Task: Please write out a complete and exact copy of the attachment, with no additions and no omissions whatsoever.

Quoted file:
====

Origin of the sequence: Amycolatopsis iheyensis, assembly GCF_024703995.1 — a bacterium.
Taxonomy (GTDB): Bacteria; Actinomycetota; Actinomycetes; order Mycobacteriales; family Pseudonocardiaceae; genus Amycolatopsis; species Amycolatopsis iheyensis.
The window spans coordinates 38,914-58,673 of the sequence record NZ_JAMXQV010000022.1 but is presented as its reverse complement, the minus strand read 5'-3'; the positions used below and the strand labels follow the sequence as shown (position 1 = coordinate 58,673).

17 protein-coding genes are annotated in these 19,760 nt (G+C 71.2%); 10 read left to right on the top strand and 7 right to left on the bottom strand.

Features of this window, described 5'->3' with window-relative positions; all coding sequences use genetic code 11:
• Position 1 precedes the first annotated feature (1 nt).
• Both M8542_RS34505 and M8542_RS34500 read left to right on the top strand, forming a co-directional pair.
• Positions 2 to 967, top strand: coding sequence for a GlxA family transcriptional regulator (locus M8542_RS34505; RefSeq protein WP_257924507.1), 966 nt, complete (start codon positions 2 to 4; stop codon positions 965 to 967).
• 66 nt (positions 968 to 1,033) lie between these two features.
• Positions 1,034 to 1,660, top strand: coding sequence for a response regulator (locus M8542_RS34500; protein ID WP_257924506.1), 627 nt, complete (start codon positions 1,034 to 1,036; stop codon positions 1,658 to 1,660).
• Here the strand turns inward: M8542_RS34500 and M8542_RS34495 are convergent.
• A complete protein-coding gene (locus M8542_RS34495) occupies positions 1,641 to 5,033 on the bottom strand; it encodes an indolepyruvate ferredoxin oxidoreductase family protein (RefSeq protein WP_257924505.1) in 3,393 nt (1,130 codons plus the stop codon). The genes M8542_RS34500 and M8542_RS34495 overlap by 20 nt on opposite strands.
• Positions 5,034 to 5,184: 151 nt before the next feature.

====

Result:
Origin of the sequence: Amycolatopsis iheyensis, assembly GCF_024703995.1 — a bacterium.
Taxonomy (GTDB): Bacteria; Actinomycetota; Actinomycetes; order Mycobacteriales; family Pseudonocardiaceae; genus Amycolatopsis; species Amycolatopsis iheyensis.
The window spans coordinates 38,914-58,673 of the sequence record NZ_JAMXQV010000022.1 but is presented as its reverse complement, the minus strand read 5'-3'; the positions used below and the strand labels follow the sequence as shown (position 1 = coordinate 58,673).

17 protein-coding genes are annotated in these 19,760 nt (G+C 71.2%); 10 read left to right on the top strand and 7 right to left on the bottom strand.

Features of this window, described 5'->3' with window-relative positions; all coding sequences use genetic code 11:
• Position 1 precedes the first annotated feature (1 nt).
• Both M8542_RS34505 and M8542_RS34500 read left to right on the top strand, forming a co-directional pair.
• Positions 2 to 967, top strand: coding sequence for a GlxA family transcriptional regulator (locus M8542_RS34505; RefSeq protein WP_257924507.1), 966 nt, complete (start codon positions 2 to 4; stop codon positions 965 to 967).
• 66 nt (positions 968 to 1,033) lie between these two features.
• Positions 1,034 to 1,660, top strand: coding sequence for a response regulator (locus M8542_RS34500; protein ID WP_257924506.1), 627 nt, complete (start codon positions 1,034 to 1,036; stop codon positions 1,658 to 1,660).
• Here the strand turns inward: M8542_RS34500 and M8542_RS34495 are convergent.
• A complete protein-coding gene (locus M8542_RS34495) occupies positions 1,641 to 5,033 on the bottom strand; it encodes an indolepyruvate ferredoxin oxidoreductase family protein (RefSeq protein WP_257924505.1) in 3,393 nt (1,130 codons plus the stop codon). The genes M8542_RS34500 and M8542_RS34495 overlap by 20 nt on opposite strands.
• Positions 5,034 to 5,184: 151 nt before the next feature.